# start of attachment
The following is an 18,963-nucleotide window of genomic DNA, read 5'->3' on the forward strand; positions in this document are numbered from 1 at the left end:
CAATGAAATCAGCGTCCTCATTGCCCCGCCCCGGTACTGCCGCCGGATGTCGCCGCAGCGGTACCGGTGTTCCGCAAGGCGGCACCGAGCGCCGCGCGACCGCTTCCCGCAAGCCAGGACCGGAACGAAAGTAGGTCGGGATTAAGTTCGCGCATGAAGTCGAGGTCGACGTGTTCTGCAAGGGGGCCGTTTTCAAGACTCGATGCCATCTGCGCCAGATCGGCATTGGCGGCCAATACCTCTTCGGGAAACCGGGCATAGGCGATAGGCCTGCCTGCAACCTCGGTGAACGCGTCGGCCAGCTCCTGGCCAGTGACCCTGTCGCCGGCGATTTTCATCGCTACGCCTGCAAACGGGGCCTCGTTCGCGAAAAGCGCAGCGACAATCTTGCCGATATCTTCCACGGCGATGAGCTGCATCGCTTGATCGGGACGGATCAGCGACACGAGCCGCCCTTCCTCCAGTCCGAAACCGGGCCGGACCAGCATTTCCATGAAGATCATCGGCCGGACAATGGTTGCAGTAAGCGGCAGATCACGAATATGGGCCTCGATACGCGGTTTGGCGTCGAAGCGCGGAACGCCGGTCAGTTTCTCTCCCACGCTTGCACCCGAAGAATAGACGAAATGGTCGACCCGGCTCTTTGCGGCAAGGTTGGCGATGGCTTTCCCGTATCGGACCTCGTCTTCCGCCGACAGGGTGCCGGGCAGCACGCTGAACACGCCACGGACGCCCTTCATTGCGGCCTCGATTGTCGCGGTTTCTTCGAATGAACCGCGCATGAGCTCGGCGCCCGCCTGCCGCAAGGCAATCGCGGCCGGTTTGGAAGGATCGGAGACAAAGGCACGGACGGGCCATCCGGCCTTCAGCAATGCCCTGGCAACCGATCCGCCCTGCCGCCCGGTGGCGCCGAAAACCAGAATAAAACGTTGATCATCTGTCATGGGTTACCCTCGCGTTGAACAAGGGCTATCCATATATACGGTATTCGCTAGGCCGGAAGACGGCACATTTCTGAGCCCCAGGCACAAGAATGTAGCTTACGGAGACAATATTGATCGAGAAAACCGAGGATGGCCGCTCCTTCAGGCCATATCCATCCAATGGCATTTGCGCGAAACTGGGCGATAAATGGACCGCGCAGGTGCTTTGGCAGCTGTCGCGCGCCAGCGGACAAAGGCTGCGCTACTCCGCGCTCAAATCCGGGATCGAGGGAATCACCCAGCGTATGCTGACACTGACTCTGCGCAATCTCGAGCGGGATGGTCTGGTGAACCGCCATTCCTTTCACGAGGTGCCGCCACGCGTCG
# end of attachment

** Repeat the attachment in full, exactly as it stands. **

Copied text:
The following is an 18,963-nucleotide window of genomic DNA, read 5'->3' on the forward strand; positions in this document are numbered from 1 at the left end:
CAATGAAATCAGCGTCCTCATTGCCCCGCCCCGGTACTGCCGCCGGATGTCGCCGCAGCGGTACCGGTGTTCCGCAAGGCGGCACCGAGCGCCGCGCGACCGCTTCCCGCAAGCCAGGACCGGAACGAAAGTAGGTCGGGATTAAGTTCGCGCATGAAGTCGAGGTCGACGTGTTCTGCAAGGGGGCCGTTTTCAAGACTCGATGCCATCTGCGCCAGATCGGCATTGGCGGCCAATACCTCTTCGGGAAACCGGGCATAGGCGATAGGCCTGCCTGCAACCTCGGTGAACGCGTCGGCCAGCTCCTGGCCAGTGACCCTGTCGCCGGCGATTTTCATCGCTACGCCTGCAAACGGGGCCTCGTTCGCGAAAAGCGCAGCGACAATCTTGCCGATATCTTCCACGGCGATGAGCTGCATCGCTTGATCGGGACGGATCAGCGACACGAGCCGCCCTTCCTCCAGTCCGAAACCGGGCCGGACCAGCATTTCCATGAAGATCATCGGCCGGACAATGGTTGCAGTAAGCGGCAGATCACGAATATGGGCCTCGATACGCGGTTTGGCGTCGAAGCGCGGAACGCCGGTCAGTTTCTCTCCCACGCTTGCACCCGAAGAATAGACGAAATGGTCGACCCGGCTCTTTGCGGCAAGGTTGGCGATGGCTTTCCCGTATCGGACCTCGTCTTCCGCCGACAGGGTGCCGGGCAGCACGCTGAACACGCCACGGACGCCCTTCATTGCGGCCTCGATTGTCGCGGTTTCTTCGAATGAACCGCGCATGAGCTCGGCGCCCGCCTGCCGCAAGGCAATCGCGGCCGGTTTGGAAGGATCGGAGACAAAGGCACGGACGGGCCATCCGGCCTTCAGCAATGCCCTGGCAACCGATCCGCCCTGCCGCCCGGTGGCGCCGAAAACCAGAATAAAACGTTGATCATCTGTCATGGGTTACCCTCGCGTTGAACAAGGGCTATCCATATATACGGTATTCGCTAGGCCGGAAGACGGCACATTTCTGAGCCCCAGGCACAAGAATGTAGCTTACGGAGACAATATTGATCGAGAAAACCGAGGATGGCCGCTCCTTCAGGCCATATCCATCCAATGGCATTTGCGCGAAACTGGGCGATAAATGGACCGCGCAGGTGCTTTGGCAGCTGTCGCGCGCCAGCGGACAAAGGCTGCGCTACTCCGCGCTCAAATCCGGGATCGAGGGAATCACCCAGCGTATGCTGACACTGACTCTGCGCAATCTCGAGCGGGATGGTCTGGTGAACCGCCATTCCTTTCACGAGGTGCCGCCACGCGTCG